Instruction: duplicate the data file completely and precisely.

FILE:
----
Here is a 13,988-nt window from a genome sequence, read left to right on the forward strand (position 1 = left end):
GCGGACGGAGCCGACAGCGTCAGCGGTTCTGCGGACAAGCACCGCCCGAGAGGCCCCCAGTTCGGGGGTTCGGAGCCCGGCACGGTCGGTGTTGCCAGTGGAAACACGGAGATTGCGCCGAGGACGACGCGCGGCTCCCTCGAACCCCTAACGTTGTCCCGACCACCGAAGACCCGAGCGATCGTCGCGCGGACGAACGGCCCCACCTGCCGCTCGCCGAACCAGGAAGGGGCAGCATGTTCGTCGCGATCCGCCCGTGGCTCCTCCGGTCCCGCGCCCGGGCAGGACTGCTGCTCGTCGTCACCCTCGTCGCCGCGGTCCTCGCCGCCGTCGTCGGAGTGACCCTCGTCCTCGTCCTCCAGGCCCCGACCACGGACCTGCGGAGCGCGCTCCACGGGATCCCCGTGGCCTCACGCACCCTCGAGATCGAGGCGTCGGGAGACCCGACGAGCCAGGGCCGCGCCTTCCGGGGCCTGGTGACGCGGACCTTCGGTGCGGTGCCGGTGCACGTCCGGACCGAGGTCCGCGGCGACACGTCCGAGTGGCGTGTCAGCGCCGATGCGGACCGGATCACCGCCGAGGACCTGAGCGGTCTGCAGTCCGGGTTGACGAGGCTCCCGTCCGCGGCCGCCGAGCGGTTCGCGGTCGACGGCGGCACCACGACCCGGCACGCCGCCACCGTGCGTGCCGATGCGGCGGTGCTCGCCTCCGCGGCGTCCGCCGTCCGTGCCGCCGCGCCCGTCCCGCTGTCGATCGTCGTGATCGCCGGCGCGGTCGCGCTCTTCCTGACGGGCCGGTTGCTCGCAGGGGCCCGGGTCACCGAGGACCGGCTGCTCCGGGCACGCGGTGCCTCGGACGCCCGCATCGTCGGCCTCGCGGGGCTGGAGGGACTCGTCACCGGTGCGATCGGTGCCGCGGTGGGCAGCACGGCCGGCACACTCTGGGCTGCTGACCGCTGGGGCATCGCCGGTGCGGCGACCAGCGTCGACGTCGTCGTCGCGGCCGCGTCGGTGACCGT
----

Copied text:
Here is a 13,988-nt window from a genome sequence, read left to right on the forward strand (position 1 = left end):
GCGGACGGAGCCGACAGCGTCAGCGGTTCTGCGGACAAGCACCGCCCGAGAGGCCCCCAGTTCGGGGGTTCGGAGCCCGGCACGGTCGGTGTTGCCAGTGGAAACACGGAGATTGCGCCGAGGACGACGCGCGGCTCCCTCGAACCCCTAACGTTGTCCCGACCACCGAAGACCCGAGCGATCGTCGCGCGGACGAACGGCCCCACCTGCCGCTCGCCGAACCAGGAAGGGGCAGCATGTTCGTCGCGATCCGCCCGTGGCTCCTCCGGTCCCGCGCCCGGGCAGGACTGCTGCTCGTCGTCACCCTCGTCGCCGCGGTCCTCGCCGCCGTCGTCGGAGTGACCCTCGTCCTCGTCCTCCAGGCCCCGACCACGGACCTGCGGAGCGCGCTCCACGGGATCCCCGTGGCCTCACGCACCCTCGAGATCGAGGCGTCGGGAGACCCGACGAGCCAGGGCCGCGCCTTCCGGGGCCTGGTGACGCGGACCTTCGGTGCGGTGCCGGTGCACGTCCGGACCGAGGTCCGCGGCGACACGTCCGAGTGGCGTGTCAGCGCCGATGCGGACCGGATCACCGCCGAGGACCTGAGCGGTCTGCAGTCCGGGTTGACGAGGCTCCCGTCCGCGGCCGCCGAGCGGTTCGCGGTCGACGGCGGCACCACGACCCGGCACGCCGCCACCGTGCGTGCCGATGCGGCGGTGCTCGCCTCCGCGGCGTCCGCCGTCCGTGCCGCCGCGCCCGTCCCGCTGTCGATCGTCGTGATCGCCGGCGCGGTCGCGCTCTTCCTGACGGGCCGGTTGCTCGCAGGGGCCCGGGTCACCGAGGACCGGCTGCTCCGGGCACGCGGTGCCTCGGACGCCCGCATCGTCGGCCTCGCGGGGCTGGAGGGACTCGTCACCGGTGCGATCGGTGCCGCGGTGGGCAGCACGGCCGGCACACTCTGGGCTGCTGACCGCTGGGGCATCGCCGGTGCGGCGACCAGCGTCGACGTCGTCGTCGCGGCCGCGTCGGTGACCGT